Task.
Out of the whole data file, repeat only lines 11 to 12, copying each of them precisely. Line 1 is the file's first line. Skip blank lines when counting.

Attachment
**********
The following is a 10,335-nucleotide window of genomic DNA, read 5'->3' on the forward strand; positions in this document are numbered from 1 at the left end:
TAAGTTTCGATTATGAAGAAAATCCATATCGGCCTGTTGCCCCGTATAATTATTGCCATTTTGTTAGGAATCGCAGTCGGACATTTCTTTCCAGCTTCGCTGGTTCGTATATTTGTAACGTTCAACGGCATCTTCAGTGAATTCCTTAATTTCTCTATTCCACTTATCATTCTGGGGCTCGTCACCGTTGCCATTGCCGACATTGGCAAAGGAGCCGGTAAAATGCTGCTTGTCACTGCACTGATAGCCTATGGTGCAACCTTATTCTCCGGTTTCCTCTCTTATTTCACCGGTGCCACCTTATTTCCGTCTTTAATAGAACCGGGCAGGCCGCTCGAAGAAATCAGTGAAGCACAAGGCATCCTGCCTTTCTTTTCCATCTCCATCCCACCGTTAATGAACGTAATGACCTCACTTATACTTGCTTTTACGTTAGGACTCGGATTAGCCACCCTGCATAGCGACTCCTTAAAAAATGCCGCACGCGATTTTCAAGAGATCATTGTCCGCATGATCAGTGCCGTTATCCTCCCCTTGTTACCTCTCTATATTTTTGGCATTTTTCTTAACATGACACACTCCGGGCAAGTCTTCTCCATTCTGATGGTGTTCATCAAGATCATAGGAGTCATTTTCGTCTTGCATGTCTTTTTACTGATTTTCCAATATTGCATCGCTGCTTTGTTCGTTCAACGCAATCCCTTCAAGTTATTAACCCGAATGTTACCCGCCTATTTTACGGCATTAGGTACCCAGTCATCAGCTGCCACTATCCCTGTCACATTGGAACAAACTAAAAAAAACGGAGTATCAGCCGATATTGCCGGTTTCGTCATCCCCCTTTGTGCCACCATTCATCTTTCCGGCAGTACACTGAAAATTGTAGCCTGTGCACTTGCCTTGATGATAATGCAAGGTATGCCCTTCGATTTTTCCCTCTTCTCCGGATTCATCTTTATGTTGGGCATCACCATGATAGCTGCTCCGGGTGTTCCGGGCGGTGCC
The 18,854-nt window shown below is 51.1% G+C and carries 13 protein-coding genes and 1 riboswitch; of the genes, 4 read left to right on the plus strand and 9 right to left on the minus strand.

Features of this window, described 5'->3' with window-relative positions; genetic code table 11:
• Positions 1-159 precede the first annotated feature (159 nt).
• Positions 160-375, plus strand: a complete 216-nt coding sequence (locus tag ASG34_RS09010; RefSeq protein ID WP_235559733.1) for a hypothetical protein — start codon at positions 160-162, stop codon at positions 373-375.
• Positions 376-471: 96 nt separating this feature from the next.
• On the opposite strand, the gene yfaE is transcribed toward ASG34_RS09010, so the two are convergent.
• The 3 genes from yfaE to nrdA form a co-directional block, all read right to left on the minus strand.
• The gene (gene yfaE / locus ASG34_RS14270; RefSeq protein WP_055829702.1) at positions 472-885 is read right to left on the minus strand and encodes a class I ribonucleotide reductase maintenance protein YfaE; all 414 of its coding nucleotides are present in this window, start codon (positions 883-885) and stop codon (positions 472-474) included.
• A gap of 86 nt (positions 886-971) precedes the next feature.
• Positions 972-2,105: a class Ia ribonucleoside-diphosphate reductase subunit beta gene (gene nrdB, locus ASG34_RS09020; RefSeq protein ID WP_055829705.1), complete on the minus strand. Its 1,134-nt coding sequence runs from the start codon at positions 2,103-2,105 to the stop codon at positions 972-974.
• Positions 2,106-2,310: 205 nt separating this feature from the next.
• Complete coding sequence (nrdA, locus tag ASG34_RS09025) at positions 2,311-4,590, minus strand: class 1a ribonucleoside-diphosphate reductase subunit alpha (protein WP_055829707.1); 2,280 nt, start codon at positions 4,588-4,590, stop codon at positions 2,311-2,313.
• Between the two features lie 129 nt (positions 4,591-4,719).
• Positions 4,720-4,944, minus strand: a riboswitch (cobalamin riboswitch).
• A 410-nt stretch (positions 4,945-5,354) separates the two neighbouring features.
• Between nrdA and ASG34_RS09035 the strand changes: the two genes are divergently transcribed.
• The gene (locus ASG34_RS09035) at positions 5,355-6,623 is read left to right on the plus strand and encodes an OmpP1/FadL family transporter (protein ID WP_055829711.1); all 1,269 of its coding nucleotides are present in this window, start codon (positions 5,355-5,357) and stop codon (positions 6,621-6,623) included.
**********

• A gap of 86 nt (positions 886-971) precedes the next feature.
• Positions 972-2,105: a class Ia ribonucleoside-diphosphate reductase subunit beta gene (gene nrdB, locus ASG34_RS09020; RefSeq protein ID WP_055829705.1), complete on the minus strand. Its 1,134-nt coding sequence runs from the start codon at positions 2,103-2,105 to the stop codon at positions 972-974.